Isder said he contemplated leaving him there but ask him not to talk to other people. But since it is a public place and patrons had left the library because they felt uncomfortable around the bizarre-acting man, the role players were tasked with getting him to leave.

“I’d like to help you get to where you need to be,” Isder said. “Did you drive here?”

After successfully completing the scenario, Craig complimented the volunteers, noting that force isn’t necessarily the best action even though it may initially seem like the quicker response.

“When you’re by yourself, the best defense is talking,” he said. “It’s another tool in your belt. As I’ve got older and wiser, I realized it took less time to talk to the guy as opposed to writing up reports and booking him and so on.”

In another scenario, Jill Pieske and Tom Whitehead approach the man acting bizarre in the library, only this time, he is looking for a transponder or the source of the buzzing he hears.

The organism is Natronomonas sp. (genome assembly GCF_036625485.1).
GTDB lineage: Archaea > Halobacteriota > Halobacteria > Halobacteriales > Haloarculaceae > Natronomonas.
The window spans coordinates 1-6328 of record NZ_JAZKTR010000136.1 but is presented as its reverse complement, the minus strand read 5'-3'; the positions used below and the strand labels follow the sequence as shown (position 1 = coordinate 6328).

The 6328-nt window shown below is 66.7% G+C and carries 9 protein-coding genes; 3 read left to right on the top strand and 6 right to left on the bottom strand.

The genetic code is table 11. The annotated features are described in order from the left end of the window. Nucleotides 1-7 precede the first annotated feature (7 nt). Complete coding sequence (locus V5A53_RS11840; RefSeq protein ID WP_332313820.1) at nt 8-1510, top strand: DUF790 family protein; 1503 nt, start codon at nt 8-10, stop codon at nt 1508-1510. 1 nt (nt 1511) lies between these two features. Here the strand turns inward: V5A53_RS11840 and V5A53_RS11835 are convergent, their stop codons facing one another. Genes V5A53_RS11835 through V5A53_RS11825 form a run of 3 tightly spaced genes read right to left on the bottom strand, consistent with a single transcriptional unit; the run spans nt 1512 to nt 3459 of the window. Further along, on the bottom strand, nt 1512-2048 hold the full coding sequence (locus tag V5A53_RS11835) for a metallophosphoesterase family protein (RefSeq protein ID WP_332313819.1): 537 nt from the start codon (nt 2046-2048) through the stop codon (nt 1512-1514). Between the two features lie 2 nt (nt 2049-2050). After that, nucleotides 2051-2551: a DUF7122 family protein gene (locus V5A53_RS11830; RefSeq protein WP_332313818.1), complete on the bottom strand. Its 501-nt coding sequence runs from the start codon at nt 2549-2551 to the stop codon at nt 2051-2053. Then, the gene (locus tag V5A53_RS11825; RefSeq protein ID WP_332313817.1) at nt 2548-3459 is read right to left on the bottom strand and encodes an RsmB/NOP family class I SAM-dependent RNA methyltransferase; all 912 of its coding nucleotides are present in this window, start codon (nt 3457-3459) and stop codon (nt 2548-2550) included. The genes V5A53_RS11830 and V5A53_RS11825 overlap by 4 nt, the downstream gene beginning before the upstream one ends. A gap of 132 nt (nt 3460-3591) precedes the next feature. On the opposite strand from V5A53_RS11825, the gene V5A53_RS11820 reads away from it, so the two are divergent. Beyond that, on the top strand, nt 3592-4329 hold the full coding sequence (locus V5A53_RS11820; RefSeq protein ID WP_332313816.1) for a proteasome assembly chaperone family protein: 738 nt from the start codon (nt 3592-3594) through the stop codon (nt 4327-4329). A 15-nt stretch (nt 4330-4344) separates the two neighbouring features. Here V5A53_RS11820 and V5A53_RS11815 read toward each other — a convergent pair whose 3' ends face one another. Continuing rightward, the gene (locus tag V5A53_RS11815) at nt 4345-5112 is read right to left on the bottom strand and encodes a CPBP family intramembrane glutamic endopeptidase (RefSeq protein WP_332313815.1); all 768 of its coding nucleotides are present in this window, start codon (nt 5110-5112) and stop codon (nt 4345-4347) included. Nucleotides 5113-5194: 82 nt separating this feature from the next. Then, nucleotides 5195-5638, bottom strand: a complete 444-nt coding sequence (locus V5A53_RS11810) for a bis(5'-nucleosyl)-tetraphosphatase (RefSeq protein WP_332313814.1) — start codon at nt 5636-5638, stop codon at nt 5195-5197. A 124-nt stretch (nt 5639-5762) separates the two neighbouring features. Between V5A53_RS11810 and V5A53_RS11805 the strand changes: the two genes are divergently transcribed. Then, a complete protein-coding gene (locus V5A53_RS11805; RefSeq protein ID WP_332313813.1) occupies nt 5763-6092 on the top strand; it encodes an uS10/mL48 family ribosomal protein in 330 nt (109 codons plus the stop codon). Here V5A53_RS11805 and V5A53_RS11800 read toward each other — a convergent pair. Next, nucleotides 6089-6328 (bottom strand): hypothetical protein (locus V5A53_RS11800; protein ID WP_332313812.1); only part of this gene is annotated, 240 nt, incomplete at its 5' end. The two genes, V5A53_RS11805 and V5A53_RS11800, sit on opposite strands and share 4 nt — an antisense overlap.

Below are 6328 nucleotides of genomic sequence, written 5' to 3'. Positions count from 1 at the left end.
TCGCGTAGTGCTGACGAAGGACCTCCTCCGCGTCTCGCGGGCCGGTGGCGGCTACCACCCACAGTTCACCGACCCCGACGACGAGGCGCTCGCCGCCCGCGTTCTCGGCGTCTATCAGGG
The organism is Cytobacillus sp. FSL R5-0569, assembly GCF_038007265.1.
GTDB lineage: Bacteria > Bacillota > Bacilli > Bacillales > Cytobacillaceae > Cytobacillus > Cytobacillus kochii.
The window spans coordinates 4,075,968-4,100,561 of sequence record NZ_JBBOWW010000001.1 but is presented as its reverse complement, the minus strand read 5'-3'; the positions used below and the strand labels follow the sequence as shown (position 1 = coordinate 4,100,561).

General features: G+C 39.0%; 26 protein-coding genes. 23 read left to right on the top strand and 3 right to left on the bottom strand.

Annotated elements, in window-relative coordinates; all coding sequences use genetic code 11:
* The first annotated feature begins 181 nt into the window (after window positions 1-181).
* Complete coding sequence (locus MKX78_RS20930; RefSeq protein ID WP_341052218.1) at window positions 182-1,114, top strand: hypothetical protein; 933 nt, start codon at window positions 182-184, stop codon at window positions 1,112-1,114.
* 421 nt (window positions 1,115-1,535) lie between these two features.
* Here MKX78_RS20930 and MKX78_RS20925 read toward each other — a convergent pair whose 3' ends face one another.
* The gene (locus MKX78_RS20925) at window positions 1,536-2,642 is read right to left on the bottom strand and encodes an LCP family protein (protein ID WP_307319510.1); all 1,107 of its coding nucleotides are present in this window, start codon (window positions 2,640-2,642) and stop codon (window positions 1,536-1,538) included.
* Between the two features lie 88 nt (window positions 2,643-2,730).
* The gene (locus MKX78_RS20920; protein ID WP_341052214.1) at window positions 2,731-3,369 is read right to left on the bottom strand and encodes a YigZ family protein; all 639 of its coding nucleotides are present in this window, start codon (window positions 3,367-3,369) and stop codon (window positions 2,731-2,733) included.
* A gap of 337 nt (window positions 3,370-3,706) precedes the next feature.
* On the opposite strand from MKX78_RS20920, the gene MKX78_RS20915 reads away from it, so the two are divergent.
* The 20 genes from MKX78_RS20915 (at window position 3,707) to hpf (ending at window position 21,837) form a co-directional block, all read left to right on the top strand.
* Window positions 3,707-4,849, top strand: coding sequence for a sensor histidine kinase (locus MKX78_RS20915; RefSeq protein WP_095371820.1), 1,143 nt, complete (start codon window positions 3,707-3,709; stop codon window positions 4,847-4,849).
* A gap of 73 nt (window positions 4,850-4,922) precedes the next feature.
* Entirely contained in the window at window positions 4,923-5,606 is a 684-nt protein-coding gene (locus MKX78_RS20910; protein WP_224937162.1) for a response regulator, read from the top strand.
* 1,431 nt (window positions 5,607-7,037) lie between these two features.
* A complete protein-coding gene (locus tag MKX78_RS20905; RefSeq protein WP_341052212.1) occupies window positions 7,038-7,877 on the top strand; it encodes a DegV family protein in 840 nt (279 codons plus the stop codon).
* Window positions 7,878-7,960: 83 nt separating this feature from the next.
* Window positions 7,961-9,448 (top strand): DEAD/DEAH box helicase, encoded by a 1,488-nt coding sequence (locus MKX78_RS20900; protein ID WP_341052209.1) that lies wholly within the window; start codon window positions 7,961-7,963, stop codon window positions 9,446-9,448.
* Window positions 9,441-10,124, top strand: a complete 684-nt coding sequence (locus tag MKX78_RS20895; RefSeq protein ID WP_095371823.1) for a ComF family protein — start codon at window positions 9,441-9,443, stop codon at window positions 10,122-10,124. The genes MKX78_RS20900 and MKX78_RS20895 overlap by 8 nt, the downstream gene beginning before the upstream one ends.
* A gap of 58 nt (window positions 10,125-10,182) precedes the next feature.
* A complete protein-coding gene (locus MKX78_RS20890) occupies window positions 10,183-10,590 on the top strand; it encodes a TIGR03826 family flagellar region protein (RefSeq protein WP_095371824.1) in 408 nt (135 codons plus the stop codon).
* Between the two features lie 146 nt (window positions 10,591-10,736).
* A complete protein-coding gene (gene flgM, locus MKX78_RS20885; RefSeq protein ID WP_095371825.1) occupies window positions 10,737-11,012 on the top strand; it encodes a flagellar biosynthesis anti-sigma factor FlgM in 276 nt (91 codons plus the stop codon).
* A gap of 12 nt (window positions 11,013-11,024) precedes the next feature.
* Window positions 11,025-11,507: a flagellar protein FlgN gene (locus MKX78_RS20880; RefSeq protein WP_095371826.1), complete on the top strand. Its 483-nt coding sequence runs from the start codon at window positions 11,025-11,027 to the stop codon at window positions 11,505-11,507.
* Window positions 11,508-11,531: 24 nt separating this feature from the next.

In another room, Ben Rieke and Danielle Brandt engage in conversation with a very manic woman portrayed by actor Heidi Fellner. Eventually, they were able to convince her to go with them to seek help.

Jarrod Larson took on the challenge next. Fellner’s character spoke rapidly as she talked about spiraling out of control and later, hinted about suicidal thoughts.

“Would you be willing to go with me and see someone about all the thoughts you’ve been having lately,” Larson said.

Fellner responded that it wouldn’t change what is happening in the world. Larson said it might. After showing disapproval about riding in the squad car, Larson suggested that she could ride in an ambulance. Afterward, coach Mark Sawyer said it was good that he gave her alternatives, but that he didn’t promise that she could sit in the front like she has asked about.

“You avoided that pitfall,” Sawyer said.

Nate Holden was the next to role play, and in coming to do a welfare check, found a woman who had lost custody of her children, was somewhat belligerent and was seemingly unwilling to go on with her messed up life. While Holden wasn’t able to convince the woman to go with him, he managed to get her to agree to have her sister come over.